And just like that I wiped out my cell phone and illuminated him while he signed my cd's on his lap. Then I politely said, "Thanks so much, Hans. You've made an admirer very happy tonight. God bless," and trundled away with an ecstatic, almost shit-eating smile. Now back on the sidewalk, I take a peek at my new treasured and discover that the marker didn't dry fast enough on the Gladiator cover & Hans had accidentally smudged it when he switched it up to sign The Dark Knight. Oddly...I wasn't bothered by this, as, in the height of a long awaited fan-boy moment, I realized the maestro had immortalized his finger prints on my cd cover. Did I mention Gladiator is my favorite Zimmer score?

My only regret was that I didn't have more time to properly introduce myself & thank him for inspiring me through his hard work over the year. But then......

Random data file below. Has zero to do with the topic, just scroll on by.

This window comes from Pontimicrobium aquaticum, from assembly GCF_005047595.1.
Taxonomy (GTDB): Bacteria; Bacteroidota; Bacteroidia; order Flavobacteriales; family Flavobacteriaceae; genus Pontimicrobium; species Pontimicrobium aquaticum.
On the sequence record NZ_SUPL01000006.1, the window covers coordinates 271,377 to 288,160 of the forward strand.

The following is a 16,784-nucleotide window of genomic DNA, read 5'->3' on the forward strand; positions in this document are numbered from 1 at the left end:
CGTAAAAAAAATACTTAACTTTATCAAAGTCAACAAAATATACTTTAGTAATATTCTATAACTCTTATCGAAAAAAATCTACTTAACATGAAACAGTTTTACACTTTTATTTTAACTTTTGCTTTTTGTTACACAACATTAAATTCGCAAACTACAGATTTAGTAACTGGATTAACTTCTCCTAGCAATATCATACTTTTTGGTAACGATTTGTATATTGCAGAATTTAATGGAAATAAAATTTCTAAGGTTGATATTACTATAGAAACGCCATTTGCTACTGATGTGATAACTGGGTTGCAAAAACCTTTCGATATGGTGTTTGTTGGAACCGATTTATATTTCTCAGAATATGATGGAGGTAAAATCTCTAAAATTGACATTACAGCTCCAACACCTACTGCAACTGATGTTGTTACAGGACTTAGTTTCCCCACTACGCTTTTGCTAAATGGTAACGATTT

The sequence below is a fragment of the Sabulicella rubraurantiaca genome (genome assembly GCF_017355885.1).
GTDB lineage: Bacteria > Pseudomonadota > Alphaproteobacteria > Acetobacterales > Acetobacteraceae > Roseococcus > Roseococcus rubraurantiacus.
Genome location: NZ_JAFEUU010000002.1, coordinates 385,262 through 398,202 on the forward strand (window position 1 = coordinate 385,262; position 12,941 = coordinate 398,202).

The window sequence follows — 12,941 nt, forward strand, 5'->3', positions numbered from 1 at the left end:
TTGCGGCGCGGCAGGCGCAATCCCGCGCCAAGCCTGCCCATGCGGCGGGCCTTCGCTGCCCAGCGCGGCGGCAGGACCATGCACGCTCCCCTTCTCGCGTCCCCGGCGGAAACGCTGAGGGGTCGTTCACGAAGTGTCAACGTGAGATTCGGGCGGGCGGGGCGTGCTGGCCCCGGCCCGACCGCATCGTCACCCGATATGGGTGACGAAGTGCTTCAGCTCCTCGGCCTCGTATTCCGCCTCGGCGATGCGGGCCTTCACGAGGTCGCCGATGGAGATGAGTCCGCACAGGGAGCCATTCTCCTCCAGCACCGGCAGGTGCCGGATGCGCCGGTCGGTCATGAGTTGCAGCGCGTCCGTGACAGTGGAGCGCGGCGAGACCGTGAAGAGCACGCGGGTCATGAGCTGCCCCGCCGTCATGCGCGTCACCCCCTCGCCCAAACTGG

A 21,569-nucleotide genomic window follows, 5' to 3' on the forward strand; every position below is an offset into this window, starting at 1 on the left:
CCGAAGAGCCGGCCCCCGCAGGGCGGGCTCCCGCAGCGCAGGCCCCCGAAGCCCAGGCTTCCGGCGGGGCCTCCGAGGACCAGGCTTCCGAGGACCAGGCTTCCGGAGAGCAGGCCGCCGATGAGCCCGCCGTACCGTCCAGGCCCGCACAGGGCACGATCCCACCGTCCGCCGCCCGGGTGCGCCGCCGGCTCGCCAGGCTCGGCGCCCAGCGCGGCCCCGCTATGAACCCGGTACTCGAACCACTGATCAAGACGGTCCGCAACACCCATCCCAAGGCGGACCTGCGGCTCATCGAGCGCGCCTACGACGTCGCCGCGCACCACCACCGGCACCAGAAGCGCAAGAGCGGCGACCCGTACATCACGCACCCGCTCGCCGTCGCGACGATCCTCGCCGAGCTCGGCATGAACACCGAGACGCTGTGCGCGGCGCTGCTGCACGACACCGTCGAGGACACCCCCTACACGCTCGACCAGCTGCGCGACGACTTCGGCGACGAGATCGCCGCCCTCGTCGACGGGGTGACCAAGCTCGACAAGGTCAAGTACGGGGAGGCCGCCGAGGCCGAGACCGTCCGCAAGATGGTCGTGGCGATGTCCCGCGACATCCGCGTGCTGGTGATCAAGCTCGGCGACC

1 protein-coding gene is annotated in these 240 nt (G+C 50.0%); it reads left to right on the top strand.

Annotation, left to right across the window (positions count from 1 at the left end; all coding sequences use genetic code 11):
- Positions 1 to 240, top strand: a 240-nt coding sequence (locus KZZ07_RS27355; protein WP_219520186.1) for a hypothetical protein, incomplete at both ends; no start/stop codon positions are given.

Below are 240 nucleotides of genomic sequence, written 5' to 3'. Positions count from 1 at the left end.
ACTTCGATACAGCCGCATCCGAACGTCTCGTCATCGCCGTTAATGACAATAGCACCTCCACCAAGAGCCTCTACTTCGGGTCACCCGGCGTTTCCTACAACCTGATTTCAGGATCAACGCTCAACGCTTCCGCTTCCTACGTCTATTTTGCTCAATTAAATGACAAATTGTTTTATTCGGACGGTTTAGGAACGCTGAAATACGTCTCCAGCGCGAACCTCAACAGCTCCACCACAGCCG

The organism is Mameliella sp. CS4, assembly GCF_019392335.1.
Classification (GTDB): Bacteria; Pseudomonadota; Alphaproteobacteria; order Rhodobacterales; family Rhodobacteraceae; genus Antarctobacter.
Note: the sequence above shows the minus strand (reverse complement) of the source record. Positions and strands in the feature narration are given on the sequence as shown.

The SECOND time I met him was after the "Rush" premier. This time I was with friends. I'd already met Ron Howard, another influence of mine, the day before so I was pretty psyched up. The best thing about Roy Thompson Hall (in situations like these) is that you could see right inside to each floor as the stars came walking down the staircase and out into the parking lot. Boom!--Then Hans appeared with some woman I didn't recognize; probably his handler. He then proceeded to stand off to the side of the parking lot and lit up a cigarette. Boom!--I'm was in business. Security was super tight and it was obvious that NO fans were getting anywhere close to the talent that night....so....I went around to the loading dock area and, looking busy (I think my binder helped), I walked up a small stairs between the dumpsters & the wall and emerged by Hans just as he'd tossed his smoke & was walking back to the car. It was then that I politely and softly got Mr. Z's attention for the second and last time.